Former Journey member Steve Perry drops trademark lawsuit against ex-bandmates

Perry first filed the lawsuit in September of last year, requesting that ex-bandmates Neal Schon and Jonathan Cain be prevented from using the band's song trademarks on any official merchandise

Former Journey frontman Steve Perry has withdrawn the lawsuit against his ex-bandmates over the trademarks to 20 of the group’s biggest songs.

In September of last year, Perry – who exited Journey in 1998 after serving as its lead singer for a decade – filed a lawsuit against Freedom JN LLC. The filing requested that the company, which holds the band’s trademarks and is headed by Journey members Neal Schon and Jonathan Cain, be prevented from using the trademarks on any official apparel or merchandise.

Included in the company’s holdings were the trademarks to the Journey singles ‘Any Way You Want It’, ‘Open Arms’ and ‘Separate Ways’, among many others. Perry’s original lawsuit claimed that he, Schon and Cain had agreed to reach unanimous consent on any business decisions related to the trademarks, a condition which Perry claimed was not met at the time of filing.


Now, Schon has taken to Twitter to reveal that Perry has withdrawn the 2022 lawsuit, sharing screenshots of the cancellation filing on Saturday (January 7). “No more lawsuit with Steve,” Schon wrote in the accompanying caption. “Time to talk”. The attached documents outline that Perry “filed a withdrawal” of the lawsuit on January 4, 2023, and that he cannot relaunch the suit since it was “denied with prejudice”.

In another tweet, Schon also made reference to Cain, with whom he is in a separate legal battle around access to Journey’s credit card and its records.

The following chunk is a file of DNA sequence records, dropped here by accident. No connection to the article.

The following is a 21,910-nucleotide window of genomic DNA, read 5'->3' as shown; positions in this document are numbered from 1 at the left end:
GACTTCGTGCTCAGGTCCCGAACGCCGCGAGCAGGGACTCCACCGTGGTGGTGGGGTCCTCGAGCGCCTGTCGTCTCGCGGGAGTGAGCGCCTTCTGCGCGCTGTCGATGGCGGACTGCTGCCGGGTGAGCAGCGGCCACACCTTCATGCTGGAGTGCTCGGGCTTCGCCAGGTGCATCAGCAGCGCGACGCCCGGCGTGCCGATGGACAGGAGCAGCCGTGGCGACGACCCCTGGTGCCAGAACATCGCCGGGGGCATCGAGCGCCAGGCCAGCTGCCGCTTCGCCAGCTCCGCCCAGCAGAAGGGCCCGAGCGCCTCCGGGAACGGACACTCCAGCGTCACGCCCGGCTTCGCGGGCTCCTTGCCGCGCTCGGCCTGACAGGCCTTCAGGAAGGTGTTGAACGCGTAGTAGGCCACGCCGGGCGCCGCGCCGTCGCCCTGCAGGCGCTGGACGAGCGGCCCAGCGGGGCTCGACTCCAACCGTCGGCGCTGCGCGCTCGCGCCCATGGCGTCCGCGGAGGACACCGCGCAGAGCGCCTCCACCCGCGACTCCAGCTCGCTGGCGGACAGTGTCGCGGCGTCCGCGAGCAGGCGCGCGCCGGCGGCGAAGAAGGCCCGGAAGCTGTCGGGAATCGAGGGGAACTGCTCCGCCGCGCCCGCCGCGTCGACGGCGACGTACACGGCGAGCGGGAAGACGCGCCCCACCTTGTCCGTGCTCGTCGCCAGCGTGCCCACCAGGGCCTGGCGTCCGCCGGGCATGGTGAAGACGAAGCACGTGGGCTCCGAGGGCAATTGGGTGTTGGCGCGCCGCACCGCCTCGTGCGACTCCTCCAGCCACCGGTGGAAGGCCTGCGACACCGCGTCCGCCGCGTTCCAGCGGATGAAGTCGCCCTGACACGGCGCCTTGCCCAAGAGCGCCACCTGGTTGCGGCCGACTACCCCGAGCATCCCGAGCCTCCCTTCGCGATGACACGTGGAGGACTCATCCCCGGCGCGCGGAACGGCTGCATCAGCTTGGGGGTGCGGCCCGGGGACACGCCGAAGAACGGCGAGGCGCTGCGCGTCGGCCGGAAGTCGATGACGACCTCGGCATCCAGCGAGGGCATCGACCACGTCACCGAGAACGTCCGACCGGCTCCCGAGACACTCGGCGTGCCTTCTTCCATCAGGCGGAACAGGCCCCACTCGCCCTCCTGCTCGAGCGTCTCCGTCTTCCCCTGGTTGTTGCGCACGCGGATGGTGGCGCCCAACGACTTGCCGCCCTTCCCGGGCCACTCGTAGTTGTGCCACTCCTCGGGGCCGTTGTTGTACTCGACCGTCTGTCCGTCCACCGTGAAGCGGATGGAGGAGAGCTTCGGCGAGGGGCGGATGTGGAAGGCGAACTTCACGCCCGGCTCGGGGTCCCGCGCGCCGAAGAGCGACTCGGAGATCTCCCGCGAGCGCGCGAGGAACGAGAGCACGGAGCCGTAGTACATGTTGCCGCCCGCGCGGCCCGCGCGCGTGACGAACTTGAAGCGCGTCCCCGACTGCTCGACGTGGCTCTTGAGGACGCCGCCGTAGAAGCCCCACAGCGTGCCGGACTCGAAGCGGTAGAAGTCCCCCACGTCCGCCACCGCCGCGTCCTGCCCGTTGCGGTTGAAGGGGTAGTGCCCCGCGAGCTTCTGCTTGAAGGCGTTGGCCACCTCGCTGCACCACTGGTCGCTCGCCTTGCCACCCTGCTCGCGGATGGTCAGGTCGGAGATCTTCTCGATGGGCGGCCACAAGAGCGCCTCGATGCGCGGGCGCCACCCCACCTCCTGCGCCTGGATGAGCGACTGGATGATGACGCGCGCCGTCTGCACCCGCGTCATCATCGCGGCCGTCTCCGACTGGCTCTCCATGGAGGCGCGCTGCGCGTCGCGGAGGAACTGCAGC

That lawsuit was filed by Schon in October of last year, and accuses Cain of refusing to give Schon access to the group’s American Express card. Cain denied the accusation, saying the “lawsuit… has absolutely no merit” and that “Neal has always had access to the credit card statements” (per Variety). 

Meanwhile, in December of 2022, Schon sent Cain a cease-and-desist to prohibit him from playing Journey’s songs at the Mar-a-Lago hotel owned by Donald Trump. That lawsuit came a month after Cain performed the band’s 1981 track ‘Don’t Stop Believin’ at the former president’s estate, a set which Schon’s cease-and-desist claimed was a “harmful use” of Journey’s brand.


Referencing Cain in his announcement of Perry’s dropped lawsuit, Schon wrote: “So much for [Cain] trying to throw me under the bus as he claimed I was blatantly trying to rip off [Perry] while collecting the checks for the very diligent work my wife and I did to protect our Merch.”

Despite the in-fighting between the longtime bandmates, Journey are set to embark on their Freedom Tour towards the end of this month. The tour – which will see Cain and Schon share the stage with original Journey vocalist Gregg Rolie for the first time in 43 years – kicks off on January 27 in Oklahoma.

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